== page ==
Not having to worry about a grade – or retention, Attie took her doodle-form notes in various configurations, ranging from apparently random to patterned to pictorial. What many have in common is Marshall McLuhan’s “linear” textual flow, as Attie carries the lecturers’ elaborated yarns forward in oft-tangled tachygraphic threads, labyrinthine paths of propædeutic thought. Most favorably, these clipped snippets are delicate Book of Kells knotworks, embroidered mental maps, elegiac daydreams. Less so, they’re satanic PowerPoint bullets on thrown-down beaded necklaces, exam-cram nightmare rosaries, Anti-Sex League tattoos culled from ratemyink.com, or the cortical cosmogonies of a fastidious asylum inmate (or outsider artist Howard Finster, or Dispensational Truth-teller Clarence Larkin).

Formally, Attie impresses – and terrifies. Most “Class Notes” are penned in miniscule, neat letterforms reminiscent of those in Emily Brontë’s diary. While she says that these works were completed in a matter of hours, note well that Attie has also recorded Dante Alighieri’s Divine Comedy in its entirety, suggesting – on the plus side – that she has the prodigious and dedicated work ethic by which America’s Calvinistic culture defines merit and success, and on the other a psychological obsessive-compulsiveness by which America’s Calvinistic culture defines merit and success. Her earlier Molly Bloom stream-of-consciousness soliloquy from James Joyce’s Ulysses (in the Contemporary Erotic Drawing show at the Aldrich Gallery in 2005) is perhaps most metaphorically analogous, given that the interior dialog (the last, vanishing vestige of human privacy) is the brainspace in which note-taking and thinking – critical and creative – occur.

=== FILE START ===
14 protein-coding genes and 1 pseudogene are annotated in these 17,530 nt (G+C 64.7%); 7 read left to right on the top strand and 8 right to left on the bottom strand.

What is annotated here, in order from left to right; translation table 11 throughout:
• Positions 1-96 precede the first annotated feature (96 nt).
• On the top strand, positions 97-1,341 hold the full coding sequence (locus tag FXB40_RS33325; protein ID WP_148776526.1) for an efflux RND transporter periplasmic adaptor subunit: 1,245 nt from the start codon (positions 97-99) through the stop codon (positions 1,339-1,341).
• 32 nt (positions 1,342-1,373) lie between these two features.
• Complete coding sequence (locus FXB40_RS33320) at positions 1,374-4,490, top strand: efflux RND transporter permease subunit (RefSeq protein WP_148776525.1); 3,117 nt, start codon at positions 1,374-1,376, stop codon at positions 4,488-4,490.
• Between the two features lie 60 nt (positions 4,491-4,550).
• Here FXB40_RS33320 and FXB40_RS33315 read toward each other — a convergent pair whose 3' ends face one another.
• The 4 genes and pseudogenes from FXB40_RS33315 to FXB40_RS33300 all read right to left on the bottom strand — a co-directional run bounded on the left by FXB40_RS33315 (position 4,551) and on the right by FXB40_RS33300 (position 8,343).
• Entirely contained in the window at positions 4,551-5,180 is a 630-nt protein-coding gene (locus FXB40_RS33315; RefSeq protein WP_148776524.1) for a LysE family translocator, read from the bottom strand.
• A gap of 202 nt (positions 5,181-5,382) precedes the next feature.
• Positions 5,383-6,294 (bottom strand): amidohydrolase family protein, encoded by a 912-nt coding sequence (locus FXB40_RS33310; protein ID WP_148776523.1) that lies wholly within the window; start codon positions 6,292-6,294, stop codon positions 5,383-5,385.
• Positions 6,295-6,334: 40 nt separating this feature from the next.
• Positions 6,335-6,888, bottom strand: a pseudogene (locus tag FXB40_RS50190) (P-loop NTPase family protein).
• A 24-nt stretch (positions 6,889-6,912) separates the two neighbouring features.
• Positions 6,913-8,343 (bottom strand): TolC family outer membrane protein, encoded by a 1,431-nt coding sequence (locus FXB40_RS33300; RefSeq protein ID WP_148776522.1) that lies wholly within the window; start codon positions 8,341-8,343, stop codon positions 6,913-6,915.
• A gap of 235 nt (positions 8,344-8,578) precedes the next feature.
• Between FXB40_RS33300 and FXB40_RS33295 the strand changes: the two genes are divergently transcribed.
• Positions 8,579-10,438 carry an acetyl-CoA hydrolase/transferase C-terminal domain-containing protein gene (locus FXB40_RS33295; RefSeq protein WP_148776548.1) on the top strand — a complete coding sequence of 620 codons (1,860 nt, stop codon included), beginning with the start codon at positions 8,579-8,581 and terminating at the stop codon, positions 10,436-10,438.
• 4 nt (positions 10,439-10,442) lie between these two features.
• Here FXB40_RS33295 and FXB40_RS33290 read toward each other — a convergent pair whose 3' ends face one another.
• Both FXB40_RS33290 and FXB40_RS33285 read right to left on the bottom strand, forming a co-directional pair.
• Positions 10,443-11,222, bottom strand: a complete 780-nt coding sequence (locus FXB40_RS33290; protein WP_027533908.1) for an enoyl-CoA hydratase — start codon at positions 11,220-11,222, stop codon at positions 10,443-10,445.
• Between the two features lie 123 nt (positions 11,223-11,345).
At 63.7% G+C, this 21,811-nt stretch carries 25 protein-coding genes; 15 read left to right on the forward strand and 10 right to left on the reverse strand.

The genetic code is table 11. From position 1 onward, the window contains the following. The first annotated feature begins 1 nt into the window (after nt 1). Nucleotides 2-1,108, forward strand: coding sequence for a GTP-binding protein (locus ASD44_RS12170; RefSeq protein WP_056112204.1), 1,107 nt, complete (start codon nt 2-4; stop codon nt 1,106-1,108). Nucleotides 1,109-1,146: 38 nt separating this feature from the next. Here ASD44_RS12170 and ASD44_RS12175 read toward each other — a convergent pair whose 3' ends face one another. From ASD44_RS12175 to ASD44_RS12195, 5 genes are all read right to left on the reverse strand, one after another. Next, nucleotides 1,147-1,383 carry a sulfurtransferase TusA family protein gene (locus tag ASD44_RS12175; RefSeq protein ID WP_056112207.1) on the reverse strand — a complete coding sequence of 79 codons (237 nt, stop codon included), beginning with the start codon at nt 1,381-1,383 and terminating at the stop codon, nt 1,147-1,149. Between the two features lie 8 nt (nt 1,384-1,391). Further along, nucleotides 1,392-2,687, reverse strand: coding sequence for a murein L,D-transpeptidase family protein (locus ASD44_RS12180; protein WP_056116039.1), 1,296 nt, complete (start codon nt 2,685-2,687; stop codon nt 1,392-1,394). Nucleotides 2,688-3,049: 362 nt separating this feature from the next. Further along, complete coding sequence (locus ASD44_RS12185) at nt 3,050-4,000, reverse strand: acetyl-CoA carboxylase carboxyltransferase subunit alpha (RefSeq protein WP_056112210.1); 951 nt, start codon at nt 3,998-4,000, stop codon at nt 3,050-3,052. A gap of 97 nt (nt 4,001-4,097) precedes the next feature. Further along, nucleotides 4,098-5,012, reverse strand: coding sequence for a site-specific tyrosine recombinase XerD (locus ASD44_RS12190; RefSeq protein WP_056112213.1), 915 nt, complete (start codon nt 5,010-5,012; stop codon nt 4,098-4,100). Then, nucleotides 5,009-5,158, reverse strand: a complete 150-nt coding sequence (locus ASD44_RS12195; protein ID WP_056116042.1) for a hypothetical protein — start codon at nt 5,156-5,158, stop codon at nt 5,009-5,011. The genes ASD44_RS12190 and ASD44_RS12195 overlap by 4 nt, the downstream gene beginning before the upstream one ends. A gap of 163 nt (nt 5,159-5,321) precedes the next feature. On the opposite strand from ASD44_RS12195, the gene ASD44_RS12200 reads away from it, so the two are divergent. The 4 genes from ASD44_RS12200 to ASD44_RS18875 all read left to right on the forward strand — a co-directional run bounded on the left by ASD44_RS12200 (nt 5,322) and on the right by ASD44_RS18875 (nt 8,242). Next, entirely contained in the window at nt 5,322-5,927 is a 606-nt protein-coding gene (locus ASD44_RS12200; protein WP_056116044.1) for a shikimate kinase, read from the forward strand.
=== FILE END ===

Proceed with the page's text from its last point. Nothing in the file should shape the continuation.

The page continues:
There are many examples of art containing words, and adherents to the practice (indeed, Attie was in Text Messages, a big-name group show at the Adam Baumgold Gallery in 2007). To connect a few dots beyond the many obvious (such as the similarity between Attie’s composition and decorative paraphs, pattern poems and lace), Attie’s whip-tail spermatozoa links resemble those of the late data artist Mark Lombardi, who similarly connected nefarious government gangsters, gun- and drug dealers, and banksters.

Attie’s work reveals how the process of creation feeds itself, and the power of the artistic subconscious. No doubt these works evolve as they unfold, as Attie accedes to the human urge for the representational – the visual analog to the writer’s narrative. So Hegel and Heidegger get profiled faces – of Percy Bysshe Shelley’s buried Ozymandias, of M.C. Escher’s floating ribbon möbius, of Man Ray’s Imaginary portrait of the Marquis de Sade, of an Aztec tlatoani (ruler; literally, “well-spoken”), a desiccated Egyptian mummy, or Milton Glaser’s (Marcel Duchamp shadow puppet self-portrait derived) Bob Dylan. Like Pablo Picasso’s flashlight drawings, these works are fluid, evoking the professors’ blackboard armsweeps. Others we may struggle to resolve: In Attie’s hands, the physics lectures yield microscope fields, strands of DNA, and a wireframe Eustachian tube, maybe, or the lecturers’ dance-step podium meanderings.